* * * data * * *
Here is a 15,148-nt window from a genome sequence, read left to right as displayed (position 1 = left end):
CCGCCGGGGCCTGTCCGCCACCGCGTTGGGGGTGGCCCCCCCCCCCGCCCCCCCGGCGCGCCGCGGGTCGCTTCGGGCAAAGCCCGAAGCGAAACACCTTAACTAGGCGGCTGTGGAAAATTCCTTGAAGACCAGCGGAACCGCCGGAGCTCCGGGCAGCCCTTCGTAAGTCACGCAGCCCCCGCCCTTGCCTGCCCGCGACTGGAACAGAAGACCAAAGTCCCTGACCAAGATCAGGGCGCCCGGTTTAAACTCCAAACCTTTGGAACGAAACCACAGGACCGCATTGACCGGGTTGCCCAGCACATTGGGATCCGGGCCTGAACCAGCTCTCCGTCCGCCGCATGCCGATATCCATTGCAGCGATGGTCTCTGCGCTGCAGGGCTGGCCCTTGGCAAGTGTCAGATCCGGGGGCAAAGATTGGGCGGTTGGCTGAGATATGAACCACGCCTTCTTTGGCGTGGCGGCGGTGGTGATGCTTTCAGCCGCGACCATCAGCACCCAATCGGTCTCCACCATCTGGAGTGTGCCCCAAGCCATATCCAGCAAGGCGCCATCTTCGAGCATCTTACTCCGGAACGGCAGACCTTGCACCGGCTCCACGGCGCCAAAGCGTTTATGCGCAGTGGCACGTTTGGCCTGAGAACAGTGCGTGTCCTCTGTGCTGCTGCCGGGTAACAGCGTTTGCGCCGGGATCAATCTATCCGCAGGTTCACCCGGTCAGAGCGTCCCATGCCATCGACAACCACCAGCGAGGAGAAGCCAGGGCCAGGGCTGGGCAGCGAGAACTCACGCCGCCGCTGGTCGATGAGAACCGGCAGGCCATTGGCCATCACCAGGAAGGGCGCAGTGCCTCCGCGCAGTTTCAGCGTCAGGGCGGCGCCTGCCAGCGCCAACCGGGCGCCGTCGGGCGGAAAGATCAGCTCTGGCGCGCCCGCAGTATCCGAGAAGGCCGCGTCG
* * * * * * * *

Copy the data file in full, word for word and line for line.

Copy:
Here is a 15,148-nt window from a genome sequence, read left to right as displayed (position 1 = left end):
CCGCCGGGGCCTGTCCGCCACCGCGTTGGGGGTGGCCCCCCCCCCCGCCCCCCCGGCGCGCCGCGGGTCGCTTCGGGCAAAGCCCGAAGCGAAACACCTTAACTAGGCGGCTGTGGAAAATTCCTTGAAGACCAGCGGAACCGCCGGAGCTCCGGGCAGCCCTTCGTAAGTCACGCAGCCCCCGCCCTTGCCTGCCCGCGACTGGAACAGAAGACCAAAGTCCCTGACCAAGATCAGGGCGCCCGGTTTAAACTCCAAACCTTTGGAACGAAACCACAGGACCGCATTGACCGGGTTGCCCAGCACATTGGGATCCGGGCCTGAACCAGCTCTCCGTCCGCCGCATGCCGATATCCATTGCAGCGATGGTCTCTGCGCTGCAGGGCTGGCCCTTGGCAAGTGTCAGATCCGGGGGCAAAGATTGGGCGGTTGGCTGAGATATGAACCACGCCTTCTTTGGCGTGGCGGCGGTGGTGATGCTTTCAGCCGCGACCATCAGCACCCAATCGGTCTCCACCATCTGGAGTGTGCCCCAAGCCATATCCAGCAAGGCGCCATCTTCGAGCATCTTACTCCGGAACGGCAGACCTTGCACCGGCTCCACGGCGCCAAAGCGTTTATGCGCAGTGGCACGTTTGGCCTGAGAACAGTGCGTGTCCTCTGTGCTGCTGCCGGGTAACAGCGTTTGCGCCGGGATCAATCTATCCGCAGGTTCACCCGGTCAGAGCGTCCCATGCCATCGACAACCACCAGCGAGGAGAAGCCAGGGCCAGGGCTGGGCAGCGAGAACTCACGCCGCCGCTGGTCGATGAGAACCGGCAGGCCATTGGCCATCACCAGGAAGGGCGCAGTGCCTCCGCGCAGTTTCAGCGTCAGGGCGGCGCCTGCCAGCGCCAACCGGGCGCCGTCGGGCGGAAAGATCAGCTCTGGCGCGCCCGCAGTATCCGAGAAGGCCGCGTCG